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    No visit to Dunfermline would be complete without a visit to the Palace (in the old Abbey) and the Abbey Church. I shall deal with the two places in seperate tips and this one deals with the Church, a magnificent place on a commanding site and with a huge history.

    Approaching from the High Street, and taking a first sight of the place, the visitor may allow his / her eye to wander to the top of the tower where they will see the word "Robert" in stone letters. If they then wander round the different aspects of the building, they will see that the letters on the four sides spell out the phrase "King Robert the Bruce". Rober tthe Bruce is a hugely significant man in Scottish history and with a huge association to Dunfermline not least that he is buried there, hence the "advertisment" on the tower, lest anyone be in any doubt where they are.

    I say "the Bruce" as he is known hereabouts is buried here but for many years that was in doubt and even how much of him may be buried here is a matter of debate amongst historians. I should warn the reader that this is a slightly gruesome story. The man died on 7th June 1329 and, as was his wish, his heart was removed from the corpse. This was subsequently placed in a casket around the neck of a nobleman called Douglas who subsequently went on a crusade against the Moors in Spain, with the heart still on him and where he was killed. The "remaining remains" of "the Bruce" were taken to Dunfermline and buried in what then was then the Abbey. The body of Douglas and the embalmed heart were brought back to Scotland where the heart was interred on Melrose Abbey in accordance with the late King's wishes. I know many such "legends" arise all over the world but in this case it appears to be somewhat supported by archaeological evidence.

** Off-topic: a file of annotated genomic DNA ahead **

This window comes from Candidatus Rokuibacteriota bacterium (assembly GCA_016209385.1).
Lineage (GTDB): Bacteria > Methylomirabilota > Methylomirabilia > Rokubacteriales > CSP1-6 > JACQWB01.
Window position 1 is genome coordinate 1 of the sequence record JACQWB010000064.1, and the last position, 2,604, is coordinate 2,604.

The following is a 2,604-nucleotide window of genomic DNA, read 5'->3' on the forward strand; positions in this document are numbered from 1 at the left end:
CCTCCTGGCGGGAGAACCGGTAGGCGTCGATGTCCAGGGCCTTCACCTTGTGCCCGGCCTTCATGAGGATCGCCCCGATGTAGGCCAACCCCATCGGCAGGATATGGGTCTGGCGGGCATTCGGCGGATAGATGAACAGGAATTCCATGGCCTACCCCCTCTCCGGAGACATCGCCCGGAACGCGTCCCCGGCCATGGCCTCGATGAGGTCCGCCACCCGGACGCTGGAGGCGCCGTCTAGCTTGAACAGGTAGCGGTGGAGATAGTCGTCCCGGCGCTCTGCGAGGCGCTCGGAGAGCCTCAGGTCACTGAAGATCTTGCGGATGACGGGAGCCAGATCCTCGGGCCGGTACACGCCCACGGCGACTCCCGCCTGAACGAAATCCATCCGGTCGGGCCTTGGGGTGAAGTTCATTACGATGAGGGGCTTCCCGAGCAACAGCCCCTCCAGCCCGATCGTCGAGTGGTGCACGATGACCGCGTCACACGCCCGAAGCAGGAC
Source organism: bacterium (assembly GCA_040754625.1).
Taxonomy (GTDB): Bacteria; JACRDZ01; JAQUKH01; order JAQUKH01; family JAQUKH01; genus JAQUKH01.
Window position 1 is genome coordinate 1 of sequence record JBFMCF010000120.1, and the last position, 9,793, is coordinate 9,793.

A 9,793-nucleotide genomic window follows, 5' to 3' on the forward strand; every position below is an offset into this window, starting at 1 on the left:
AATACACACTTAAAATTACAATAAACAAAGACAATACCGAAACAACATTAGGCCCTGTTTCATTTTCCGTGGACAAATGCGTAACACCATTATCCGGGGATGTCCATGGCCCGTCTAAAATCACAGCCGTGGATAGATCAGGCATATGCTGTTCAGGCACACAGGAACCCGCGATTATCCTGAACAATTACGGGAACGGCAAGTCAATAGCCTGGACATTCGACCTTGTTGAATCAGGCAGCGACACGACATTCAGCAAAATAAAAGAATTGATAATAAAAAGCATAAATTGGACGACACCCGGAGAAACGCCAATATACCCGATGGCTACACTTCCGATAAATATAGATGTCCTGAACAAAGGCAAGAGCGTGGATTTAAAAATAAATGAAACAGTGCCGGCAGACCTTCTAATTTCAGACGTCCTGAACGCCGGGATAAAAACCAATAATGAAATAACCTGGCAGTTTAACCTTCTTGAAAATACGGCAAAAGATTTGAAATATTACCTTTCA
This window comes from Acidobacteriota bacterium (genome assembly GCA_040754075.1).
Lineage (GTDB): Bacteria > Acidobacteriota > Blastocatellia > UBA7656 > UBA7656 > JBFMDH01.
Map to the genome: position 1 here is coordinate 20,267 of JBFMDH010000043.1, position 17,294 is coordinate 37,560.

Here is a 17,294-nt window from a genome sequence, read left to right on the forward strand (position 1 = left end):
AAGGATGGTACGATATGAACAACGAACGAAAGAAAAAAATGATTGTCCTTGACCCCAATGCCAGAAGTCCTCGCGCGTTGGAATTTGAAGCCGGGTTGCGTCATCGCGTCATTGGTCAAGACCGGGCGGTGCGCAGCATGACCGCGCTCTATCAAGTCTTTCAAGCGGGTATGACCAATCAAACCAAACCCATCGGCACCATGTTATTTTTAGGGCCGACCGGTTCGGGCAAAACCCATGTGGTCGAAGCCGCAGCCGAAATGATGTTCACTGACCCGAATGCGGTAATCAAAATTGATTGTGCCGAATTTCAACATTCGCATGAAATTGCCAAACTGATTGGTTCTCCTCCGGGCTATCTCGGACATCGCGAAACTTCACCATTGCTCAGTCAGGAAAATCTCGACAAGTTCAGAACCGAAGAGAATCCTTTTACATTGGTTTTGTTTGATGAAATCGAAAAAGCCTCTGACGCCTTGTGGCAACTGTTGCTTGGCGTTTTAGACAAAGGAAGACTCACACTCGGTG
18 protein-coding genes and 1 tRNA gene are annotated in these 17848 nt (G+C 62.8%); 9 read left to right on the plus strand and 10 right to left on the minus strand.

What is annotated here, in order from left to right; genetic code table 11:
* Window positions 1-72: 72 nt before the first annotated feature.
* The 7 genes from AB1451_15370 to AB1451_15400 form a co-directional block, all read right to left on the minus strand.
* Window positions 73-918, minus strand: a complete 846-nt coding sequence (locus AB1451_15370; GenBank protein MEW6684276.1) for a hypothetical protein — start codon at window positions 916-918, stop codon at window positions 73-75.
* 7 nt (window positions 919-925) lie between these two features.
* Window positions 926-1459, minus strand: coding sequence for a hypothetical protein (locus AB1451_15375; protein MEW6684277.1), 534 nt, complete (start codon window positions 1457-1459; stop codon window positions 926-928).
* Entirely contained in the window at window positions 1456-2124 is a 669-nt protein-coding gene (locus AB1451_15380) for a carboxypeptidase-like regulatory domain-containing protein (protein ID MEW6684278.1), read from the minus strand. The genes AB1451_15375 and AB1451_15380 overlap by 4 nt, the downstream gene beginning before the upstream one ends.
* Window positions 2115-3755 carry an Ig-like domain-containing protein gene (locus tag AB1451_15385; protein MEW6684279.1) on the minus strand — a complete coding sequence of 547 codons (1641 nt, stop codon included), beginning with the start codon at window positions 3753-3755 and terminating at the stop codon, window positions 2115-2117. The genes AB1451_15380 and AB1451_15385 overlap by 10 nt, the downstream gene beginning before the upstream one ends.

Apart from the Bruce connection, the Abbey Church really is worthy of a look. I hope the images do it some justice. Be aware of one thing, though. If you walk to the "back" of the Abbey, you can easily walk through into another area and there is nobody there to check you. This second area is subject to an admission charge but you have to go to the Abbey to get a ticket allowing you admission. I genuinely innocently wandered in there and it is worth seeing (unfortunately, photography not allowed) although I should say that I subsequently visited the Abbey and bought a ticket so I was not "pulling a fast one".

    There is so much to see in the Church that I suggest you allow at least an hour for it and the grounds even if you do not visit the original Abbey, which I suggest you do. That in itself will take a minimmum of another hour.

    The graveyard surrounding the Abbey Church is also worth a look. As regular readers of my pages will know I love graveyards as being representative of local social history and this one is no exception. Again, apologies for the images as I use a compact camera mostly nowadays and the Scottish weather was being, well, Scottish weather.

    If you are in Dunfermline and have any interest in Scottish history, you really have to visit. It is free to enter but obviously donations to the upkeep of the building are much appreciated. For mobility impaired visitors, it is a mixed picture. Relatively easy access can be arranged (it is a very old building) but there is no disabled parking nearby. Full details here.

    Opening hours (from the website) are as follows.

    From Monday 25th March 2013 until Friday 25th October 2013 the Abbey Church is open as follows:-
    Daily: 10.00am - 4.30pm
    except Sundays: 2.00pm - 4.30pm
    (Closed during wedding and funeral services).

    You really should see this place.

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    • Religious Travel
    • Historical Travel